We’ve discussed different types of fire in a previous blog (classes A, B, C, D and K), each of which a unique fuel type and hazard characteristics, plus an ignition source, oxygen, and an uninhibited chemical chain reaction. So now that we’re familiar with the classifications of fire, let’s go over how to manually tackle each one safely and effectively. All portable fire extinguishers serve the purpose of removing or inhibiting one of those four key elements, but they are certainly not all created equal.

 Pressurized Water Extinguisher – Use for Class A Fires

Considered one of the most basic tools of fire protection, the pressurized water extinguisher can discharge 2 ½ gallons of water in about one minute, from a distance of up to 30 or 40 feet, by cooling the fuel to a temperature at which it can’t continue to burn or reignite.

Dry Chemical Extinguisher – Use for Class A, B, C Fires

Available in two categories (ordinary and multi-purpose), dry chemical extinguishers interrupt the fire’s chemical reaction by creating a barrier on the fuel.

The multi-purpose (or ABC) dry chemical extinguisher is the most widely used these days, and it’s the one you probably come across all over the place—you know, that tall red canister you see in the office, library, restaurants, etc. It utilizes fluidized and siliconized mono-ammonium phosphate powder and ammonium sulfate.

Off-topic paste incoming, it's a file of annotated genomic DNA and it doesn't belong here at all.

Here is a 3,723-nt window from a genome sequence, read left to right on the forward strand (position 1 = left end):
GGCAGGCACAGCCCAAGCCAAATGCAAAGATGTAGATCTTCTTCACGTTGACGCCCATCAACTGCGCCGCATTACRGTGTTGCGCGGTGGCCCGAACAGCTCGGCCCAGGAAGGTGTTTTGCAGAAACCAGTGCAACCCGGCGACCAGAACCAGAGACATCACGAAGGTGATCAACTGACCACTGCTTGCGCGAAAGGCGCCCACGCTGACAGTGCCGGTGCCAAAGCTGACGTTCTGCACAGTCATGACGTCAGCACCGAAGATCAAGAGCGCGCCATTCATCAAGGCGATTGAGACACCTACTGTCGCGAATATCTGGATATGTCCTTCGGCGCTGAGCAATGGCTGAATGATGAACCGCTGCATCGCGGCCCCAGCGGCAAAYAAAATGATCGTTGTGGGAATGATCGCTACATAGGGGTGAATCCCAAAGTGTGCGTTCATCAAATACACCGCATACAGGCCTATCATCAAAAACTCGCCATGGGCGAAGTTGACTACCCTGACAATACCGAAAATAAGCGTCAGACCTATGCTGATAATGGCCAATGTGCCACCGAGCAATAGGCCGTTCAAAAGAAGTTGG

The ordinary (or BC) dry chemical extinguisher isn’t as ubiquitous as its multi-purpose counterpart. It contains sodium or potassium bicarbonate. Use ONLY for Class B and C fires.

Carbon Dioxide Extinguisher – Use for: Class B, C, D, K Fires

It’s not effective on Class A fires, but a carbon dioxide extinguisher works by decreasing the concentration of oxygen in the immediate vicinity of the flame and by absorbing heat energy from the flame. Keep in mind that it must be used at a close range of 3-8 feet.

Dry Powder Extinguisher – Use for Class D Fires

The method is similar to that of the dry chemical extinguisher in that it coats the fuel with a thin layer of dry chemical powder to create a barrier, but it’s only effective on fires that involve combustible metals.